Little Known Bugs

...of Mumbai
Lush green forests of Sanjay Gandhi National Park, during Monsoon
There are times when we walk in the wild and find something interesting. We look at it, and forget. Then there are times when we remember seeing it but not photographing it. That’s when we regret. I have been through such times, apparently not photographing something that is very common, but then thinking back and wondering if it’s so common, why didn’t I photograph it?

On a dull winter day I was browsing on the web, where I came across a picture of an interesting centipede. I had photographed a similar fellow during monsoon in 2008, when I had been on a trail at SGNP (read it HERE). I came home and forgot about this image. It never appeared on my blog either. So now, more than a year later I dig into heaps of albums and find this one image. Now I know what it was and I wish I had taken more photographs.

This made me look for some common but lesser known bugs. After researching online, I was amazed to see little to no information on some bugs found in our backyards. There are studies and specific research around these bugs, but little is known to the general public. The bugs I am going to talk about interest me, and I conclude them to be the least or little known bugs of Mumbai. These are the top six on my list. Starting with the commonest:

Spittlebug
Everyone who has been on nature trails during monsoon has seen this bug. That frothy, spit-like “shelter” is built by a bug nymph. It’s not hard to recognize it once you see it. Spittlebug or Spit bug is very common all around Mumbai. These “spit homes” are more so common during post-monsoon months starting August to October. The frothy structure is not just a home, but a safe zone. It is itchy if it comes in contact with the skin, it keeps the nymphs moist and protect against heat and cold.
Spittlebug Larva in it's foamy shelter
The Spittlebug is in fact a larval stage of insects in the family Hemiptera – the true bugs. The adults are referred to as Leafhoppers or Froghoppers. The adults are easily distinguishable from one another compared to their larvae. The family Cercopidae is most abundant. The adults are as commonly seen during post-monsoon months as the nymphs. Some species are considered pests since they damage cash crops.
Callitettix versicolor - seen at Nagla Block part of SGNP
The “Spittlebug” I find interesting is Callitettix versicolor. This mysterious bug is so common, it’s an irony that there is no information available on the internet. It belongs to Cercopidae, is a plant-sap sucker, and is most commonly seen during post-monsoon as are its other cousins. It is a beautiful conspicuous bug, fairly large in size compared to some Leafhoppers and prefers clinging onto grass blades. Although the nymph may be a pest, the adult is not known to be a pest on any plants, but there is a big lacuna in online literature on this fellow.
Cercopis sp.
There are several Cercopidae bugs unknown to us – with their real name buried deep in million different scientific papers. The above photograph was taken in 2006 with an SLR. It is probably a Cercopis sp. – another beautiful Spittlebug adult – seen at Karnala.

Vindhyan Bob
Skippers (Hesperiidae) are my favorite butterflies because of their cryptic appearance, and the fact that identifying them is tougher than identifying the Blues (Lycaenidae) butterflies. These butterflies are small, commonly seen during monsoon and post-monsoon, and love shady forests. The Hesperiidae of Mumbai is well documented, but there is little information available on some.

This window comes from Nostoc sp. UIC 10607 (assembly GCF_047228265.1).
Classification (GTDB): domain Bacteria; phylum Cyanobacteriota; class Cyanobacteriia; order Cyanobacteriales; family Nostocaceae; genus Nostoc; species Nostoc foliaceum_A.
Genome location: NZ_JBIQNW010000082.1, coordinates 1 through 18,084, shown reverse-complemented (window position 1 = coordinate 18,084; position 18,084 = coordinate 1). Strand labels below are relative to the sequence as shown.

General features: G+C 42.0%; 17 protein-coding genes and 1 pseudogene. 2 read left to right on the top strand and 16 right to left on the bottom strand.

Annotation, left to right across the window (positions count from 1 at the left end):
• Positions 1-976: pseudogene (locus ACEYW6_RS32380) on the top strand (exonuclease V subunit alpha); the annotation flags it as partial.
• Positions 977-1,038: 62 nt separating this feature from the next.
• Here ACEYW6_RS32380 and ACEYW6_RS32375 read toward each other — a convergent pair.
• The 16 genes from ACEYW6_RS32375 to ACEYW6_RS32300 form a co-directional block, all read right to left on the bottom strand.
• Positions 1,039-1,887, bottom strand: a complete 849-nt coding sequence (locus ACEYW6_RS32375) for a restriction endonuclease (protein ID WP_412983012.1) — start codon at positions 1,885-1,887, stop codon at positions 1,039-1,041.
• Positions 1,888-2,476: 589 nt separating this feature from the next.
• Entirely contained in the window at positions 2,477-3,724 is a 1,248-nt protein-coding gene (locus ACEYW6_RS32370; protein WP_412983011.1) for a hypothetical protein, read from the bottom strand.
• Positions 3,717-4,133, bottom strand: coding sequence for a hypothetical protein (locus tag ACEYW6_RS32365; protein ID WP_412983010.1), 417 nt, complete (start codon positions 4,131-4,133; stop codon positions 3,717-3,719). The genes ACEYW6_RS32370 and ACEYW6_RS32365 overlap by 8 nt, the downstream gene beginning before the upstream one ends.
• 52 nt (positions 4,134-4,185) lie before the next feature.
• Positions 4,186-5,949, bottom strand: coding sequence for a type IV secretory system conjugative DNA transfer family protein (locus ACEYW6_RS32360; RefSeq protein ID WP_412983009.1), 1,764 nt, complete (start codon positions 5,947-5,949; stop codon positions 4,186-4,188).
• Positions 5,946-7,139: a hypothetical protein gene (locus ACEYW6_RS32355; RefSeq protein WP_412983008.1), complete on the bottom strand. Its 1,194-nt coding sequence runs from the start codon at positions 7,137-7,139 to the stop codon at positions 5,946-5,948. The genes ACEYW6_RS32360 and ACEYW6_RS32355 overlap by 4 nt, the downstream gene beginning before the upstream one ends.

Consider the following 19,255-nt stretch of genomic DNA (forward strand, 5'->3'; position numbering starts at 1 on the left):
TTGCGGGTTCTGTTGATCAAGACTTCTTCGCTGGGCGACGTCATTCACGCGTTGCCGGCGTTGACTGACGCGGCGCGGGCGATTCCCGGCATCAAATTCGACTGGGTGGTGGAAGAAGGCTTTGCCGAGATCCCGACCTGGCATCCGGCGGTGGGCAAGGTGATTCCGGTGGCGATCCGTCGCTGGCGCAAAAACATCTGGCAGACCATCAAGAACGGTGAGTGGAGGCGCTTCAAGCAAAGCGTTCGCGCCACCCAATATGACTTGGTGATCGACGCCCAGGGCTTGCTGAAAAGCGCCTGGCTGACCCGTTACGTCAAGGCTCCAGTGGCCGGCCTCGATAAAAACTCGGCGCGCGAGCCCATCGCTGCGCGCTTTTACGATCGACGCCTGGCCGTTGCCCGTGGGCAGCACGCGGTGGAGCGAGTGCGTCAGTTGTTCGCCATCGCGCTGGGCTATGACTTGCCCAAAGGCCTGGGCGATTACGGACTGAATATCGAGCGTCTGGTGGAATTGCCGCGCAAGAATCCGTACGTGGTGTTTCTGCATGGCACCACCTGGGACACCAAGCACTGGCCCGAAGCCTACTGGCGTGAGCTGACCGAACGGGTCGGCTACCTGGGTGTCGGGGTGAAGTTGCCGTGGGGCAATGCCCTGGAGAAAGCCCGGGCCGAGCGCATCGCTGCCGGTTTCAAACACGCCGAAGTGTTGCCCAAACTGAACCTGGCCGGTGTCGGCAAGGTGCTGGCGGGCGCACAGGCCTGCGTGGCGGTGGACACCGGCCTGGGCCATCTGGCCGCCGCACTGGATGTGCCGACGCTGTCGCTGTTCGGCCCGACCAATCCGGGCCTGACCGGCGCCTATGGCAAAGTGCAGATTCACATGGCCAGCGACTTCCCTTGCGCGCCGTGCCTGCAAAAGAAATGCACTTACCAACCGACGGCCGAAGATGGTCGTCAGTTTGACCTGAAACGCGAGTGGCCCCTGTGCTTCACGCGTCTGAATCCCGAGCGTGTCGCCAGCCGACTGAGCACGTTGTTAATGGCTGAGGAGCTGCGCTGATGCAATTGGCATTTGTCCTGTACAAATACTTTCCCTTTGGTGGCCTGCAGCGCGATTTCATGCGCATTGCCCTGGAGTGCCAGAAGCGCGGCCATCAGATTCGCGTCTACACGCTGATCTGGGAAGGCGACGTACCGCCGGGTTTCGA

Arnetta vindhiana - Vindhyan Bob, identified by the two distinct spots in the
center of the forewing - seen in the picture
Vindhyan Bob is of particular interest to me because of its mystery. It is seen throughout the seasons, but is most common during Monsoon months. This little skipper has baffled scientists for its multiple seasonal forms that are confusing. The different seasonal forms were long thought to be different subspecies! But that’s not it. This endemic skipper of Western Ghats is one of the commonest skippers seen in Mumbai – particularly SGNP – including Yeoor and some part of IIT-Campus. The sad part is – its life history is unknown to us. There are no records on its larval host plant and larval stages. However, we can speculate how the caterpillar might look and which food plant it might prefer based on its cousins in the same genus, but the fact that this endemic butterfly of ours is still unknown is the reason why I included it in Little Known Bugs of Mumbai.
Mating pair of Vindhyan Bob
There are several successful butterfly rearing enthusiasts, who I hope will one day find a mysterious caterpillar that belongs to Vindhyan Bob. Until one of us hunts it down, we can only wait. I have seen a mating-pair during monsoon of 2008, but that’s just one-fourth of its life cycle.

Derbidae
Derbidae is a family of bugs belonging to Hemiptera. The bug I am interested in is called – Derbid Planthoppers. It belongs to genus Proutista. I like to call it rabbit-eared fly. This bug is fairly common in all seasons if you have an eye for nature. It is mostly seen on palms, specifically Coconut palm, but also prefers shaded forests.
Derbid Planthopper
These bugs are plant sap-suckers in their adult stage, the nymphs are known to feed on fungi. There is another big lacuna on literature of these bugs. Seeing them in Mumbai is common, but seeking information is not. It is related to the planthoppers, as its name signifies, but they hold their wings straight up. They are cute, little interesting bugs that I know very less about.
Another unidentified Derbid Planthopper
Soldier Flies
Sargus sp. possibly metallinus
These flies are as common as Robber Flies. What’s not common is finding enough information on them. These are metallic, elongated flies with large eyes, covering most of the head. They are seen throughout the seasons. The soldier flies, specifically those found in Mumbai (or India) have no information available on the internet. But a quick search on Soldier Flies earns a good deal of information.